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The Day the Dryer Died

Deedra Scherm is a wife and parent with tremendous creativity and a sense of adventure. As she explains in this Spiritual Growth UPGRADE, sometimes the challenges in our lives need some help from outside.

“A biblical man helped me with my laundry,” Deedra said, “and some other life challenges too!”

When I (Dawn) read that statement, I wondered who that "biblical man" might be! But knowing Deedra, I knew I was about to get a valuable lesson.

Deedra continues . . .

So the other day the dryer broke.  And perhaps it wouldn't have been so bad if I was already caught up with the laundry loads, but I'd let a few days slip by.  

The repair part was quickly put on order. It would be almost a week before it arrived and my husband and youngest son watched the youtube video that helped them take it apart and put that glorious contraption back together.  

And then washing began.  There were clothes everywhere . . . lined up in the hall next to the laundry room, folded over the backs of every chair and spread over every couch, sitting outside the doors of the boys' room, and across every bed.

Of course, while focusing on the piles of laundry, I sort of neglected other housekeeping items like vacuuming, dusting and dishes. My house was a mess. Y'all, it was a "if-child-protectective-services-came-for-a-visit-they-might-take-your-kids-away" mess.  

I know it's just supposed to be laundry but I just WANTED. TO. STOP.

I was tired and feeling like a mom who didn't even know how to keep her house clean for her kids and family! Other people don't live like this, right? It's just laundry!

Do you ever feel like that in other areas of your life? I do. I often battle with knowing what things I think I should do and then actually being able to do them. Whether it's cleaning the house, eating better, exercising more, preparing my kids, or excelling creatively in my work. Maybe I'm just too old, or too tired, or just inadequate to tackle the job in front of me.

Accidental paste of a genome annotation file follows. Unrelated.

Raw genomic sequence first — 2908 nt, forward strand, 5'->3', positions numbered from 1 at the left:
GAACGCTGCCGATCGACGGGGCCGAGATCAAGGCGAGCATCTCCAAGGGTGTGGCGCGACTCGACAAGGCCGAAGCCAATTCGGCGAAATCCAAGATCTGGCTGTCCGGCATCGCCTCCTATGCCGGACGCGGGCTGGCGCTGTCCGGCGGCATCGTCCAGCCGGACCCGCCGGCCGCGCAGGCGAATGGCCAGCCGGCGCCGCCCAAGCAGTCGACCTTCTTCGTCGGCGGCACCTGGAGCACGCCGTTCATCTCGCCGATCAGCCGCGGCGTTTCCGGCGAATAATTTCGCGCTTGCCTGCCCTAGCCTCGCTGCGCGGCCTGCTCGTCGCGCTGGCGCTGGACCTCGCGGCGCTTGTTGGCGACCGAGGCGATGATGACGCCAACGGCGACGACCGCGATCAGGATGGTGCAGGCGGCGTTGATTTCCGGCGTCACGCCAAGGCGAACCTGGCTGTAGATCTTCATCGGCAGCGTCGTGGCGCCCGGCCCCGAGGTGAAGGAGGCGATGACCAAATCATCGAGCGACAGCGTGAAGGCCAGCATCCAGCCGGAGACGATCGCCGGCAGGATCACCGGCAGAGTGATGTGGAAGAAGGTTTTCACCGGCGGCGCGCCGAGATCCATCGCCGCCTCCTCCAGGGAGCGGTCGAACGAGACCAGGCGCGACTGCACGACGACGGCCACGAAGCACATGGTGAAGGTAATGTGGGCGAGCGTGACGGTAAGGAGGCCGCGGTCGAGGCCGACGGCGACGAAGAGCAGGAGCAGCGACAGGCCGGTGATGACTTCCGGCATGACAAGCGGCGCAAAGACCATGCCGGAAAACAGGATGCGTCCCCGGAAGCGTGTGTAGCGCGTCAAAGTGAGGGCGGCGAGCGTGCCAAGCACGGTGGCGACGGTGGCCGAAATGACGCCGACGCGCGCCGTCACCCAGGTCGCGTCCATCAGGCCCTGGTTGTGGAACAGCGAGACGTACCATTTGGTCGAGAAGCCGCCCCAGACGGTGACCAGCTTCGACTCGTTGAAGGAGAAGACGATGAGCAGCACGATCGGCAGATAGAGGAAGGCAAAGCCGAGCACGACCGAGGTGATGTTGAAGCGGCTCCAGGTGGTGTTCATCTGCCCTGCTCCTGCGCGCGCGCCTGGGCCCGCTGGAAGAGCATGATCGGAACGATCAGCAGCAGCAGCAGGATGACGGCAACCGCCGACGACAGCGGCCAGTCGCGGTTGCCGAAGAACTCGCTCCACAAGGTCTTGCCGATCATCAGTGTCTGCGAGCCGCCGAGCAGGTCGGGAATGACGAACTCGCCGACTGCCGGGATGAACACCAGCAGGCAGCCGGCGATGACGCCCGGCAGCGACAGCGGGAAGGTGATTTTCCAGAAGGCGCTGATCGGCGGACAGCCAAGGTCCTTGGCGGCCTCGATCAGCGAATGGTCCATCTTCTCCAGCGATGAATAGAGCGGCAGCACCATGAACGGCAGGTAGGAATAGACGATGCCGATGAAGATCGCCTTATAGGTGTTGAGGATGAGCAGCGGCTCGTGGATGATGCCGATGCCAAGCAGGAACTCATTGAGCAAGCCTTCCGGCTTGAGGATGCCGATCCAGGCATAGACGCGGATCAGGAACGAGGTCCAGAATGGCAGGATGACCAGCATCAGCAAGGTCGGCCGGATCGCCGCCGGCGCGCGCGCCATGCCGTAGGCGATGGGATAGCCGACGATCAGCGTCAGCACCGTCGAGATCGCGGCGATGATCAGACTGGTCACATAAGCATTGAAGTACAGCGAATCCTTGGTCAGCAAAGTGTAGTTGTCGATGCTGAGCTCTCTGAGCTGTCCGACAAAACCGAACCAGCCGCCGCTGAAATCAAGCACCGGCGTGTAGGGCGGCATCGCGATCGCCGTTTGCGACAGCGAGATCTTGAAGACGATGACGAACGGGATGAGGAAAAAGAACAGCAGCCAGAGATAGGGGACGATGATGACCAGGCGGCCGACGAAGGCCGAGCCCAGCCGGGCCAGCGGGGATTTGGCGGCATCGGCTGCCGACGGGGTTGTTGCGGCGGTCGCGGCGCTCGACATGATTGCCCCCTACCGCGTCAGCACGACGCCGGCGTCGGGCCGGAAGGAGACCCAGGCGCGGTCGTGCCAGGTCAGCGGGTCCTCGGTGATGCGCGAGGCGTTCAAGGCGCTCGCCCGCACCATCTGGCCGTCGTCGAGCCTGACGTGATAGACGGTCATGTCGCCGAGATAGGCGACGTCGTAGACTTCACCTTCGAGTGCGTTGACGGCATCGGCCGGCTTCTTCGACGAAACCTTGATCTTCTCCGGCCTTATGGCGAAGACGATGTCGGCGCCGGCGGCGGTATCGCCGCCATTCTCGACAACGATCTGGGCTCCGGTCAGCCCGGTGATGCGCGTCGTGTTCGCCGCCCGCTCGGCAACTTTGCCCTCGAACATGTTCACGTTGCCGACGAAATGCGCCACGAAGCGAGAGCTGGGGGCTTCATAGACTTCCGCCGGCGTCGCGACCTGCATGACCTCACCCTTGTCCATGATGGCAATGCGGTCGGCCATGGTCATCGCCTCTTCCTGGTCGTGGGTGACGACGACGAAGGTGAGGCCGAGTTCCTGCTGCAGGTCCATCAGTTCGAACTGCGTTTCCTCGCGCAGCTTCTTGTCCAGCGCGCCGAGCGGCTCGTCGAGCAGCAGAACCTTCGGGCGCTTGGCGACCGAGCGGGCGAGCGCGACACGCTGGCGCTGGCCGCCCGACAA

I asked God to show me what I needed to learn in this area. And then I started to read and learn more about a man in the Bible who seemed to know how to "clean house."

Caleb was this guy who, when everyone else around him seemed to have trouble moving forward, he didn't. When there was something to be done, he could.

The problems of fear and fatigue and inadequacy didn't seem to slow him—even when he might have had reasons to fall back on those things.  Yep. That's what I want.

So this is what I found:

Caleb believed that when God calls, He provides.

That's it. Just fully believing that when God calls, He provides.

The story of Caleb inspires me. I saw this theme through the story of Caleb's life. I saw him facing and overcoming some of the feelings I face.

I've been applying Caleb's example to my life, and have discovered when God calls me to do something and I fully trust Him to provide, three things are true:

1) Trust Dulls the Fear of Failure.  

In Exodus, when the Israelites were freed from slavery and headed to the land they had been promised, a group went in and reported back about the land. Most all of the men felt they couldn't go in because of the "giants" there. They were afraid. But Caleb knew God was with them. He told the people, "do not be afraid" (Numbers 14:9).